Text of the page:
Christine Shan Shan Hou

“We talk over each other all the time. We exchange ghosts in the details.”

– From Christine Hou’s “Family Teachings”

ghost of reason
collage on paper
6.02 x 7.67 inches


We talk over each other all the time. We exchange ghosts in the details. The ghosts are made up of oranges. All bent out of shape after interrupting a single thought. How does an orange dinner sound to you? At the beginning of a nation, fear surrounds the things you love. And though I am not defined by what I love, I believe I am defined by what I fear. I am scared most of the time. I crouch in the corner facing the wall. In the middle of the conversation, I am airlifted over a sea of freaks. The ancient Chinese believe the spirit of all dead ancestors must be catered so as to avoid any angry ghosts in the family. And the crime doesn’t stop there.

My grandfather, Hou Kang Hua, was arrested in 1961 at three o’clock in the morning. Unable to collect any clothes or supplies, he was blindfolded and forced to board a plane to Sikkim, then transported on horseback to the border. There, he was forced to cross through the Himalayan Mountains via the Nathu La. Nathu means “listening ears” and La means “pass.” He follows a mailman to Tibet. Waist-deep in snow. Never to be seen again.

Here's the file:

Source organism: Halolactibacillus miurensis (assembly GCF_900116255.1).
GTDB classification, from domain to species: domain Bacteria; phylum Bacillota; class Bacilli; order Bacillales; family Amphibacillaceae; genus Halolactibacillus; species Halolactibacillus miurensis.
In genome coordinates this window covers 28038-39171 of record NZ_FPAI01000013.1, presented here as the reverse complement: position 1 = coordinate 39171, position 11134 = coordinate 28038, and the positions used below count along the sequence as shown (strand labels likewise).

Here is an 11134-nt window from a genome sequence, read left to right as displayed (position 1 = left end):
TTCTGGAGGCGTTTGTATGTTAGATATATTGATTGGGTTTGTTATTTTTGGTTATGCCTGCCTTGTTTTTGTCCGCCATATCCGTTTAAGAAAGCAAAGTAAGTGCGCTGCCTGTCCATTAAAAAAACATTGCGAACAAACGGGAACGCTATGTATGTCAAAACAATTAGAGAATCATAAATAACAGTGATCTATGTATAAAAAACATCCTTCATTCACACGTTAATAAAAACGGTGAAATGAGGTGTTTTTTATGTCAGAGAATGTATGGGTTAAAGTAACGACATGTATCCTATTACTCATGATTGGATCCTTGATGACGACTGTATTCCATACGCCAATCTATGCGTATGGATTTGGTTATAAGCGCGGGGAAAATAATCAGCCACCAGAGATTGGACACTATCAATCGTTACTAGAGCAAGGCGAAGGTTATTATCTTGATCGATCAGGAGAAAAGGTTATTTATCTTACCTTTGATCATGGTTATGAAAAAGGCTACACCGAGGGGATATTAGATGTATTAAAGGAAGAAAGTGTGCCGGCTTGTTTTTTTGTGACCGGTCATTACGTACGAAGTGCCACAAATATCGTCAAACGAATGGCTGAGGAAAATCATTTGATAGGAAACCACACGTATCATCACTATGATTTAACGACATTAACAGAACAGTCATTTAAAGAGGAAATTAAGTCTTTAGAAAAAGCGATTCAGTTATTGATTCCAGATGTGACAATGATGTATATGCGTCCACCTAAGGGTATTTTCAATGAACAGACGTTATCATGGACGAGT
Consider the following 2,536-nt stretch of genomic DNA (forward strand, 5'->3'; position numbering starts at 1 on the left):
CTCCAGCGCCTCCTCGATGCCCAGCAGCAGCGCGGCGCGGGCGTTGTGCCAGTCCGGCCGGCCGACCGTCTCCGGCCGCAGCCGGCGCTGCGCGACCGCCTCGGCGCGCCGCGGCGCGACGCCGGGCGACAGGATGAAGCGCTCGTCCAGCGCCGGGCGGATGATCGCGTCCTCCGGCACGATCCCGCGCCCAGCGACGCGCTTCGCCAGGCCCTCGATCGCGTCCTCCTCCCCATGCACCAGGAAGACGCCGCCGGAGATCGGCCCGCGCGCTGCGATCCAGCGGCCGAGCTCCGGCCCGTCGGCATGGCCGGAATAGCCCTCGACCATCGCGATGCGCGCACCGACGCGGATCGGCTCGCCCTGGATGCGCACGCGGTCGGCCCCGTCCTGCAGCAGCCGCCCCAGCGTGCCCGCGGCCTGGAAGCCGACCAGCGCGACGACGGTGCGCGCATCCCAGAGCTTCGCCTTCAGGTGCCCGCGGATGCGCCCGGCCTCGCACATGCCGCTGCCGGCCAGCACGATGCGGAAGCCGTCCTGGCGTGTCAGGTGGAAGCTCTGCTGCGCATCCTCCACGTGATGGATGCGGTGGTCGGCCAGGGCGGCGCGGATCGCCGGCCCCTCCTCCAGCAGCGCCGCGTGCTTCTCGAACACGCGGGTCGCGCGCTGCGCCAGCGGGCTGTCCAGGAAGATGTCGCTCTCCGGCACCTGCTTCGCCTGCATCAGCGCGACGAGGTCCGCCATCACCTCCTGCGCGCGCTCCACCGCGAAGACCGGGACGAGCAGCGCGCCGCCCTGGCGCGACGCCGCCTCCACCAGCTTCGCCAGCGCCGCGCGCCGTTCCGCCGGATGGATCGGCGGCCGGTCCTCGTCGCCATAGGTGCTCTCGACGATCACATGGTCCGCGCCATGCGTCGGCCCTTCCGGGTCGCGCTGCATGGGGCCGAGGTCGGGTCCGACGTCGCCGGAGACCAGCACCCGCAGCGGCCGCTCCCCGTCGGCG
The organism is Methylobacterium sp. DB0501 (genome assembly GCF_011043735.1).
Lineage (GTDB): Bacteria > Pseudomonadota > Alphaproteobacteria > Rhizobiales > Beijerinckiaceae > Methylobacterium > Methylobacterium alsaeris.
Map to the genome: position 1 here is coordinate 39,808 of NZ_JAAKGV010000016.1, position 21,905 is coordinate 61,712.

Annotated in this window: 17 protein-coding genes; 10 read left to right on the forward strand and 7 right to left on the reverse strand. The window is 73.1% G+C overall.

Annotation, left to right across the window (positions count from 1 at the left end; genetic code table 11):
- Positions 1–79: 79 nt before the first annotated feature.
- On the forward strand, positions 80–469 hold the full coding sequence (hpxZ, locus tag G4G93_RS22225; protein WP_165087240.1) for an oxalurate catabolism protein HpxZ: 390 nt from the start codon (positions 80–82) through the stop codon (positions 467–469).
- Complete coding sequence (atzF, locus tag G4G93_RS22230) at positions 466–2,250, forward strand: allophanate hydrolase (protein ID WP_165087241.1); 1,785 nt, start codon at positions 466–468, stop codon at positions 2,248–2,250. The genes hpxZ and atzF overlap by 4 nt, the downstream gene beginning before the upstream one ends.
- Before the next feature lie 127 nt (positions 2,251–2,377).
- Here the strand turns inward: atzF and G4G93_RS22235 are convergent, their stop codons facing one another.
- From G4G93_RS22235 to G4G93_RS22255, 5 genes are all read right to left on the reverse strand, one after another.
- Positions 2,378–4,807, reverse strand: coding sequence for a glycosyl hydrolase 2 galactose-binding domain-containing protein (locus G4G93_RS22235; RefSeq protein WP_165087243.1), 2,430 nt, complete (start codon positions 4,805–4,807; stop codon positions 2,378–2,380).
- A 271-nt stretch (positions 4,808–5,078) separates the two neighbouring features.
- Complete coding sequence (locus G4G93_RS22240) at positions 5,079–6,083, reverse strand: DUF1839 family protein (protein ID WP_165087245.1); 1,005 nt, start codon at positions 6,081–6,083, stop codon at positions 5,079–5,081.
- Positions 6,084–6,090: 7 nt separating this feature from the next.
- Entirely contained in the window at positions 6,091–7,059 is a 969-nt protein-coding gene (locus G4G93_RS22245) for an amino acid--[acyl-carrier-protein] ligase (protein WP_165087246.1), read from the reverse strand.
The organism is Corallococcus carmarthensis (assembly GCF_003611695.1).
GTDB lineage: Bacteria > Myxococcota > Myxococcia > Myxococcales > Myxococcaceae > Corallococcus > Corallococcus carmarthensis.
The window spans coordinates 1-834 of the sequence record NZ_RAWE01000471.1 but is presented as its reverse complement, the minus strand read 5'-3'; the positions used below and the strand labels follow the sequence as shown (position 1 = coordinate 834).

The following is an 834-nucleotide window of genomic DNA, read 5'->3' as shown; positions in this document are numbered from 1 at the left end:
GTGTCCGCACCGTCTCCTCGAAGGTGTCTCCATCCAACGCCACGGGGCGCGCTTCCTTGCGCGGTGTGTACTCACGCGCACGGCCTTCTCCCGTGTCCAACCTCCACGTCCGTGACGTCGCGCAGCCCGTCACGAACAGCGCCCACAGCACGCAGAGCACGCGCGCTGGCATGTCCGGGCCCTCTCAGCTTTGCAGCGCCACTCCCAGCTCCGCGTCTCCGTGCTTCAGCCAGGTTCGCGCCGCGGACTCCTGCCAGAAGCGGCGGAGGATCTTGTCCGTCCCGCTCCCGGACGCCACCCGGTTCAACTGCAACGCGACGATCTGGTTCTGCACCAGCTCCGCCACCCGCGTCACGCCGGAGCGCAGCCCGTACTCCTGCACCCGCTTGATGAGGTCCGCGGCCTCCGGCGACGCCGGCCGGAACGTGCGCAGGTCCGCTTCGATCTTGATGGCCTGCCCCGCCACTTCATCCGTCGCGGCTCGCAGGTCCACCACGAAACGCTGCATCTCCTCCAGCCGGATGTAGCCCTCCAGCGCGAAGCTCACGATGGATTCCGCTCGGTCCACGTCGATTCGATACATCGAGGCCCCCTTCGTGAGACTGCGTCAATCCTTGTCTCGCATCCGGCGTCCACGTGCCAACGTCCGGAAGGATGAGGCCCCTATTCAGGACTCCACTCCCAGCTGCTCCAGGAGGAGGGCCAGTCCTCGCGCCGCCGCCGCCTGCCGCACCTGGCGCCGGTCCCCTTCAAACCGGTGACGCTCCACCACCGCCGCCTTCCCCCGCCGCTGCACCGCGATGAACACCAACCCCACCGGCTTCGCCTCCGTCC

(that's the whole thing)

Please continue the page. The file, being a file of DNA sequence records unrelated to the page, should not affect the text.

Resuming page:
Blood is thicker than water

An arrangement made by God

Treacherous is the land that devours the needy

To whom do you belong?

The states

“Family Teachings,” published by Poor Claudia, reprinted with the permission of the author.